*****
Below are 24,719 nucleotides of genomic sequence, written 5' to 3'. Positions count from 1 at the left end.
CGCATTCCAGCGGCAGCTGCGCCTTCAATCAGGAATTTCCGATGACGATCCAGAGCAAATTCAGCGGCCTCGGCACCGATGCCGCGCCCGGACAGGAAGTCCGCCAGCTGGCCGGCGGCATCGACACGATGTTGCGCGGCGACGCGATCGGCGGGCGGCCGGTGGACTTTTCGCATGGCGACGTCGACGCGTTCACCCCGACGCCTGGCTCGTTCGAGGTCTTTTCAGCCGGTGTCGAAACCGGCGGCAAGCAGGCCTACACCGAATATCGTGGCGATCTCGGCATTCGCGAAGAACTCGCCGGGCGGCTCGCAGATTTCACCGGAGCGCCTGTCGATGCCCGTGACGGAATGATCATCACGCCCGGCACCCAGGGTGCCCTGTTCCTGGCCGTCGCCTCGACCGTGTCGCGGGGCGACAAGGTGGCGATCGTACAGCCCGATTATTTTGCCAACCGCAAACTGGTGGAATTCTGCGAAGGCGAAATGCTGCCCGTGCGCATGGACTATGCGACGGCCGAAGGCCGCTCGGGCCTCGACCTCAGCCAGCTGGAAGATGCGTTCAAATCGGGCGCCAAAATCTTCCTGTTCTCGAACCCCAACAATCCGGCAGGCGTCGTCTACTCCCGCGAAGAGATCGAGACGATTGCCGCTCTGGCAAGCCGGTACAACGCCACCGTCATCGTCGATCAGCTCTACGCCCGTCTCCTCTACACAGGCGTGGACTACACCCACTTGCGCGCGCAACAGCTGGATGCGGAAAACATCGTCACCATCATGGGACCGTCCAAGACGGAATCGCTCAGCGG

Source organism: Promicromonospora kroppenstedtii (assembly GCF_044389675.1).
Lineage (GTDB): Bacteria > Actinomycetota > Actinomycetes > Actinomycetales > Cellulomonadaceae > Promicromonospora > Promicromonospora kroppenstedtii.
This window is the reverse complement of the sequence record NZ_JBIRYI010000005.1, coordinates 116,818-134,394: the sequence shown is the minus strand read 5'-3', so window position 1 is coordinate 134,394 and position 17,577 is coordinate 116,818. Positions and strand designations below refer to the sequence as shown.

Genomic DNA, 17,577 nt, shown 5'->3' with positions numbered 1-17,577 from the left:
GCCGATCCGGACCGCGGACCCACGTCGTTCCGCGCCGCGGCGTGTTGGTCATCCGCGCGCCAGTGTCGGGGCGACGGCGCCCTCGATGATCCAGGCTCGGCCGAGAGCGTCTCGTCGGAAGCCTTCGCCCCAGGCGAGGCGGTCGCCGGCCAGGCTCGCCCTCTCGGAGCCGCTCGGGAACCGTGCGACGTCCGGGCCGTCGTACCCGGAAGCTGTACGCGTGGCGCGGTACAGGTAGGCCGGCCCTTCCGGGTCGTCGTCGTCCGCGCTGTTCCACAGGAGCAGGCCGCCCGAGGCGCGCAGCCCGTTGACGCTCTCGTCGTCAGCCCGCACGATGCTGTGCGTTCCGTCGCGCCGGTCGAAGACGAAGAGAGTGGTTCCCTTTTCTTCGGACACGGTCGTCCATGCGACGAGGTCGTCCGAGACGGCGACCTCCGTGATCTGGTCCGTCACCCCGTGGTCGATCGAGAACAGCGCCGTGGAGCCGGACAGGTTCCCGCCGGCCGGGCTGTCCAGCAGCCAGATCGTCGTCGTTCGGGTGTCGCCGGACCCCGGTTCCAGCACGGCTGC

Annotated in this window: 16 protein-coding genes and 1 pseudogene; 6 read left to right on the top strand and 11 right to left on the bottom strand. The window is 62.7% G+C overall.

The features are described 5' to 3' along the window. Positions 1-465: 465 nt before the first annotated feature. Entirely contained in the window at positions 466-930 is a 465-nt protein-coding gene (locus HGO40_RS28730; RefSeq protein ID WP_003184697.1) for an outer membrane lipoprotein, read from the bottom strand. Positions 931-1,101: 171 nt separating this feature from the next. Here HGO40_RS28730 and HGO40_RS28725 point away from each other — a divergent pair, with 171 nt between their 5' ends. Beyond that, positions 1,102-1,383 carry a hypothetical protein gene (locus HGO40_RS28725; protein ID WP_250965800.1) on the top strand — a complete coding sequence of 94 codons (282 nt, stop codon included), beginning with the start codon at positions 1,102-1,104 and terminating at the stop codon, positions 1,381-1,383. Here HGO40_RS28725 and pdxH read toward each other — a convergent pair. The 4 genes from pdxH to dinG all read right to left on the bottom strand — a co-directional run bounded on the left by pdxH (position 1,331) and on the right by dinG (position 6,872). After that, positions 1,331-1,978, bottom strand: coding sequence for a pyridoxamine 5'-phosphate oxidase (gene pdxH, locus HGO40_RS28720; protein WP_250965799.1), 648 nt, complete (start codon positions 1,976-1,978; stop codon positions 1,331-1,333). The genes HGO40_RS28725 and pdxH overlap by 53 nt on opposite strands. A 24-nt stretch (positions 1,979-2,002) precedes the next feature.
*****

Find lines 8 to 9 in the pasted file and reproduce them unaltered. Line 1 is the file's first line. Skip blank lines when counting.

Annotated in this window: 16 protein-coding genes and 1 pseudogene; 6 read left to right on the top strand and 11 right to left on the bottom strand. The window is 62.7% G+C overall.

The features are described 5' to 3' along the window. Positions 1-465: 465 nt before the first annotated feature. Entirely contained in the window at positions 466-930 is a 465-nt protein-coding gene (locus HGO40_RS28730; RefSeq protein ID WP_003184697.1) for an outer membrane lipoprotein, read from the bottom strand. Positions 931-1,101: 171 nt separating this feature from the next. Here HGO40_RS28730 and HGO40_RS28725 point away from each other — a divergent pair, with 171 nt between their 5' ends. Beyond that, positions 1,102-1,383 carry a hypothetical protein gene (locus HGO40_RS28725; protein ID WP_250965800.1) on the top strand — a complete coding sequence of 94 codons (282 nt, stop codon included), beginning with the start codon at positions 1,102-1,104 and terminating at the stop codon, positions 1,381-1,383. Here HGO40_RS28725 and pdxH read toward each other — a convergent pair. The 4 genes from pdxH to dinG all read right to left on the bottom strand — a co-directional run bounded on the left by pdxH (position 1,331) and on the right by dinG (position 6,872). After that, positions 1,331-1,978, bottom strand: coding sequence for a pyridoxamine 5'-phosphate oxidase (gene pdxH, locus HGO40_RS28720; protein WP_250965799.1), 648 nt, complete (start codon positions 1,976-1,978; stop codon positions 1,331-1,333). The genes HGO40_RS28725 and pdxH overlap by 53 nt on opposite strands. A 24-nt stretch (positions 1,979-2,002) precedes the next feature.